muted sound is not muted altogether

  • This topic has 4 replies, 3 voices, and was last updated Feb 1-2:26 pm by uxer.
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  • #38974
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    uxer

    Whenever I mute my sound and system tray volume indicator turns crossed I still hear weak sound.

    Bonus question: Linux Mint distinguishes volumes for speakers and for headphones, while antiX has one level for both. How to get it separate?

    #38978
    Moderator
    ModdIt
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    :D

    Sound is controlled by the mixer, right click applet and set volumes as you wish.
    in the mixer.

    Bonus question, why ask things which are so simple, if you read a couple of minutes
    that is.

    #38999
    Forum Admin
    Dave
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    :D

    The weak sound is likely due to the volumeicon app only working with the master channel but the preamp channel still has an active value.
    For separation between speaker and headphones… this is probably due to antiX using alsa and Mint using pulse audio.
    I think it is possible to separate them in alsa as well. I have not idea how though.

    Computers are like air conditioners. They work fine until you start opening Windows. ~Author Unknown

    #39011
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    ModdIt
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    :D

    Hi guys, this thread is not exactly inspiring.
    The sound applet included in AntiX calls “desktop-defaults-run -t alsamixer”, no rocket science or demands for
    sound distorting crappy Pulse audio involved.

    Alsamixer or alsamixer GUI allow full control of all available channels
    including headphones. Even with multiple soundcards.

    A right click on the task bar volume applet brings up a menu, select open mixer.
    You will not see all possibility’s unless you resize the window which comes up.

    In preferences of said applet you can map open mixer to the middle mouse button, setup hotkey for mute
    if your keyboard allows. Set mute to a mouse button.

    If you are not using the applet in taskbar Menu will have in most cases visible entrys for Alsamixer and/or alsamixergui.

    In short AntiX has all you need, in a full installation. Just have to use it.

    #51280
    Member
    uxer
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    :D

    Clarification: while muted, weak sound is present via headphones, whereas speakers are silent.

    The weak sound is likely due to the volumeicon app only working with the master channel but the preamp channel still has an active value.

    I need at least 1 pre-amp value to have sound — with 0 nothing is produced, even with full volume.
    While muted, the more pre-amp, the louder and dirtier is the sound from headphones.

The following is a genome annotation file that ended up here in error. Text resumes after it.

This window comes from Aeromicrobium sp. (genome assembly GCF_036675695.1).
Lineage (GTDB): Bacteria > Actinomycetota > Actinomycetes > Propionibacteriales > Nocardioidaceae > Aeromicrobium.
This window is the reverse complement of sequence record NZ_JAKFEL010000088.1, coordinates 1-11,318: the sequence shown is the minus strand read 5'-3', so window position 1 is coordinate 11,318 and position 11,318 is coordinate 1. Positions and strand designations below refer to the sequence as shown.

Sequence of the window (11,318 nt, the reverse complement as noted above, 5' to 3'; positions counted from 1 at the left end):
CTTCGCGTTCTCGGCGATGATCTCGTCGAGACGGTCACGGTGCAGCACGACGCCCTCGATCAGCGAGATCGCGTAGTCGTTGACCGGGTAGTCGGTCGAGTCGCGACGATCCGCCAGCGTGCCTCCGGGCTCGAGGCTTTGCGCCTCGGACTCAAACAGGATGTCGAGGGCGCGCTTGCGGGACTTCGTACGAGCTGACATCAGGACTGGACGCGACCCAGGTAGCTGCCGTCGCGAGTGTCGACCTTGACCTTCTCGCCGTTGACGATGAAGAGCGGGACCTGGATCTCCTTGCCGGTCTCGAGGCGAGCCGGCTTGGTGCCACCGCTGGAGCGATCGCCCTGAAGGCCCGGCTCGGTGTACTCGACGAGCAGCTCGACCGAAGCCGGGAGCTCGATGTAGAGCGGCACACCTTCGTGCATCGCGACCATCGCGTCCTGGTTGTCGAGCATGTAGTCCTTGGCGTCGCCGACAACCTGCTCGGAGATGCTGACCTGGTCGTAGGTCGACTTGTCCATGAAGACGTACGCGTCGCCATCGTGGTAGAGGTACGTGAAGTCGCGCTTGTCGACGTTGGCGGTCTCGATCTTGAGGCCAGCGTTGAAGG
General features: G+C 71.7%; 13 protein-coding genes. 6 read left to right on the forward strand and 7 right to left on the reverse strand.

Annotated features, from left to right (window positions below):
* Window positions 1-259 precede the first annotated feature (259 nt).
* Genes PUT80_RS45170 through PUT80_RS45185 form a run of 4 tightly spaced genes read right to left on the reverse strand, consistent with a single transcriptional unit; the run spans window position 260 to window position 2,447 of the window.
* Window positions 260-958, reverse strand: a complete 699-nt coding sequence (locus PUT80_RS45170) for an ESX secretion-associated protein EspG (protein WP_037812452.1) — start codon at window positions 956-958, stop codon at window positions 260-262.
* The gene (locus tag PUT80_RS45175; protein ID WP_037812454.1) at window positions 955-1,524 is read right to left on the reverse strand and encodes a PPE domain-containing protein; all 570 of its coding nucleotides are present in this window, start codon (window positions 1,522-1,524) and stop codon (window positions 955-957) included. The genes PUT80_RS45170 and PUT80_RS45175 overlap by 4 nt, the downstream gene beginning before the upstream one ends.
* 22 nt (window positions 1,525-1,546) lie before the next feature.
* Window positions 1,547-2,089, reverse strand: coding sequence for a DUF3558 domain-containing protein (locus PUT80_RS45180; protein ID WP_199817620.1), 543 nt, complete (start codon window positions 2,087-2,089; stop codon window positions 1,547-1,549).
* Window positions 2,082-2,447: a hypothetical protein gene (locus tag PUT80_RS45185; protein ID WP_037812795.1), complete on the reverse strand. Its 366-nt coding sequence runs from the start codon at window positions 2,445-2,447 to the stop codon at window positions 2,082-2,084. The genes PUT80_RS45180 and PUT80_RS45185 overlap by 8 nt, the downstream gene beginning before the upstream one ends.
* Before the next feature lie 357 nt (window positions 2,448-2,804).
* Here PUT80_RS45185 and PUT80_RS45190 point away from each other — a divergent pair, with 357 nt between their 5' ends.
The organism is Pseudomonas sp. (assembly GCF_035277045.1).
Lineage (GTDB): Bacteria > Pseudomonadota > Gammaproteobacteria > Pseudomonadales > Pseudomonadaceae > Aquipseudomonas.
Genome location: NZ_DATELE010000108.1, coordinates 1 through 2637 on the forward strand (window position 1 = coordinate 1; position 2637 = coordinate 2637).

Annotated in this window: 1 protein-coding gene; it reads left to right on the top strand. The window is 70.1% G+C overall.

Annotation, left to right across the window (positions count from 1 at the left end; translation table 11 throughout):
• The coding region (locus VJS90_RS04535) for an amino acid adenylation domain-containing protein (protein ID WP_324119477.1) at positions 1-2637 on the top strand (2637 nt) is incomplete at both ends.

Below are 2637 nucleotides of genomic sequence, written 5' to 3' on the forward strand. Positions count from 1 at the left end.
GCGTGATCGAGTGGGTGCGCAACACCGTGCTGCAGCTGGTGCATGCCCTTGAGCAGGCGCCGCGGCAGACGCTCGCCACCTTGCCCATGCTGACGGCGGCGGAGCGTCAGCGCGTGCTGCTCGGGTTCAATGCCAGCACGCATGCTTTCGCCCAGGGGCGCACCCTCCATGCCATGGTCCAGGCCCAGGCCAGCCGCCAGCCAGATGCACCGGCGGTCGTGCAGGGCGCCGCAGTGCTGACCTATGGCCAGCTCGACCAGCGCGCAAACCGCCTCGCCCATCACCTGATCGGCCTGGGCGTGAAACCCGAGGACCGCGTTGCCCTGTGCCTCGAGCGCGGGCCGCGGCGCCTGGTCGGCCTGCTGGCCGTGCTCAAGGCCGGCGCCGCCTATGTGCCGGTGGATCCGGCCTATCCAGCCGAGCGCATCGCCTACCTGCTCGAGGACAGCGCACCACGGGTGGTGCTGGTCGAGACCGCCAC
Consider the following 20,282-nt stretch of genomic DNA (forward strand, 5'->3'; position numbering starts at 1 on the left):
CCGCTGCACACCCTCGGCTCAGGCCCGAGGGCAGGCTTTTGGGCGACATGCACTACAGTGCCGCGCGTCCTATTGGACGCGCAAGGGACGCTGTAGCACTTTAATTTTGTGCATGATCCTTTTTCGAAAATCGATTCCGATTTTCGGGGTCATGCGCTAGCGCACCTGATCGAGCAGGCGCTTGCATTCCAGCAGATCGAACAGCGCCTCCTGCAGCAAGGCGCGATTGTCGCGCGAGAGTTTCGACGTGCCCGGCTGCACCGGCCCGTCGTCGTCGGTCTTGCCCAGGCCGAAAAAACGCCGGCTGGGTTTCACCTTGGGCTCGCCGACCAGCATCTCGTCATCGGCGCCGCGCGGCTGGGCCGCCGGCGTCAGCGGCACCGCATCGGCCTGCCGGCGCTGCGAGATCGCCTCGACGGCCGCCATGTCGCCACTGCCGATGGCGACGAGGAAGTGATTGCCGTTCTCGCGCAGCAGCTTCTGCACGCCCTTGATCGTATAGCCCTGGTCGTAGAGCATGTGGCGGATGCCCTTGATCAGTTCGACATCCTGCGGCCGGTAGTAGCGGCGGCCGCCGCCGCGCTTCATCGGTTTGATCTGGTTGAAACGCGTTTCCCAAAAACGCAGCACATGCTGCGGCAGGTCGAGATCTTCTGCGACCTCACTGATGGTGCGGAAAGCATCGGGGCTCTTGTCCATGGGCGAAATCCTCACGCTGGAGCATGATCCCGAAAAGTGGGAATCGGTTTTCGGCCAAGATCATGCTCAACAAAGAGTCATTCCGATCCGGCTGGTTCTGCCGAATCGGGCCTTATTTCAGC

So you are right, Dave, and thank you for the hint.
    But again, headphones have this problem, speakers don’t.
    On Linux Mint headphones had not this problem.

    Probably, my initial question was not clear enough, but I insist that it is a bug (or a misconfiguration). It may be not antiX’ fault but Alsa’s or my hardware’s. Yet, the issue is there.

    Bonus question, why ask things which are so simple, if you read a couple of minutes
    that is.

    Hi guys, this thread is not exactly inspiring.
    The sound applet included in AntiX calls “desktop-defaults-run -t alsamixer”, no rocket science or demands for
    sound distorting crappy Pulse audio involved.

    Alsamixer or alsamixer GUI allow full control of all available channels
    including headphones. Even with multiple soundcards.

    A right click on the task bar volume applet brings up a menu, select open mixer.
    You will not see all possibility’s unless you resize the window which comes up.

    In preferences of said applet you can map open mixer to the middle mouse button, setup hotkey for mute
    if your keyboard allows. Set mute to a mouse button.

    If you are not using the applet in taskbar Menu will have in most cases visible entrys for Alsamixer and/or alsamixergui.

    In short AntiX has all you need, in a full installation. Just have to use it.

    Let me disagree. “desktop-defaults-run -t alsamixer” was much harder for me to understand than whatever I have had experience with in other distros. And I consider myself an advanced user (yet lazy one). I believe an average user would be scared away by “desktop-defaults-run -t alsamixer”, and since sound is crucial for a PC, that average user would be scared away from antiX.
    Yes, there are separate bars for Headphone and Speaker, but you need to adjust them manually each time or to adjusting Master channel each time.
    In Linux Mint it is done automatically: you plug your headphones, the volume switches to headphone-volume from the last headphone-time; you unplug headphones, the volume switches back to speakers-volume. Convenient. I miss it in antiX.

    Recap:
    1. muted sound is not muted altogether when using headphones
    2. speakers and headphones are different use-cases and their volumes should be automatically treated separately
    3. “desktop-defaults-run -t alsamixer” is far from being user-friendly

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